57 of 59

Domestic Pollution

Sewage is a common pollutant. Waste such as this is called organic waste. It can cause many changes in water enviroments if it is not treated at a sewage plant before released into the wider enviroment.

Organic waster provides food for bacteria and allows them to gtow and reproduce.

When bacteria feed on sewage, they use up oxygen in the water. This means that there is less oxygen for other organisms such as fish and insects.

As the concentration of sewage pollution rises, the population od bacteria rises. This is because the bacteria feed off the sewage which provides raw materials and energy for growth and reproduction. At the same time, the concetraton of the oxygen falls. This is because the bacteria use up the oxygenas they break down the organic waste in the sewage. Consequently, animals, such as fish, stonefly nymphs and shrimps, decrease in numbers.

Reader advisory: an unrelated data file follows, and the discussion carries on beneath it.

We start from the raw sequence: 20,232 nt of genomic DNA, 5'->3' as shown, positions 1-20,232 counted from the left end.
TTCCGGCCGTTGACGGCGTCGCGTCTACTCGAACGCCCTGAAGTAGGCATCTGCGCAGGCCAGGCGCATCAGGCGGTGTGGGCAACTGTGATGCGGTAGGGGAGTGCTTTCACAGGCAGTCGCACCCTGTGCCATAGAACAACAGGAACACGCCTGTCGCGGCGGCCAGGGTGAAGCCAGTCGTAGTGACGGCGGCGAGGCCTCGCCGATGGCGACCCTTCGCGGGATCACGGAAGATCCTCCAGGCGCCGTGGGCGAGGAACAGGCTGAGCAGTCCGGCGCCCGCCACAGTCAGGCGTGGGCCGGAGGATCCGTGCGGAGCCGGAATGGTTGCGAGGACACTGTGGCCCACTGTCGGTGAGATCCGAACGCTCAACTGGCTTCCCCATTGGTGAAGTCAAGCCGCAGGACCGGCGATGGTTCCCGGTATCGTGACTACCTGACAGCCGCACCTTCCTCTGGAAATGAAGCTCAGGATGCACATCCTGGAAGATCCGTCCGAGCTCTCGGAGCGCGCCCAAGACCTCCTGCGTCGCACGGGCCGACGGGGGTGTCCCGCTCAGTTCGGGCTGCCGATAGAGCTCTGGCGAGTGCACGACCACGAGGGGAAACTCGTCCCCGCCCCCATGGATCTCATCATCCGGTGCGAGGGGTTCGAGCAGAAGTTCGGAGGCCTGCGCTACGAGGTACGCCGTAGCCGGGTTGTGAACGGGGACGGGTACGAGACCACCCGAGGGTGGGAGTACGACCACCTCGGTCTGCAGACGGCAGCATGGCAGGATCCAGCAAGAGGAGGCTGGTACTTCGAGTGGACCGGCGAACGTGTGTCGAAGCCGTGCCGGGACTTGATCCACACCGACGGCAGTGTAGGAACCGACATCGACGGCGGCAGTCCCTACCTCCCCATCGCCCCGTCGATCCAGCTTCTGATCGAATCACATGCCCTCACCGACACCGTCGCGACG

58 of 59

Pollution Indicators

Some animals are only able to live in water that contains alot of oxygen. Other animals can survive in water that contains little or no oxygen. The presenceor absence of particular organisms can indicate whether the water is polluted or not. These animals are called indicator species.

Animals found in water with low levels of oxygen - sludge worm, rat-tailed maggot, blood worm.

Animals found in areas with high levels of oxygen - mayfly nymph, stonefly nymph, shrimp.

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Comments

Nadia

Thankss emma :D..

check out my quiz

Emma McNeil

nobther, i hope these help lmao YN!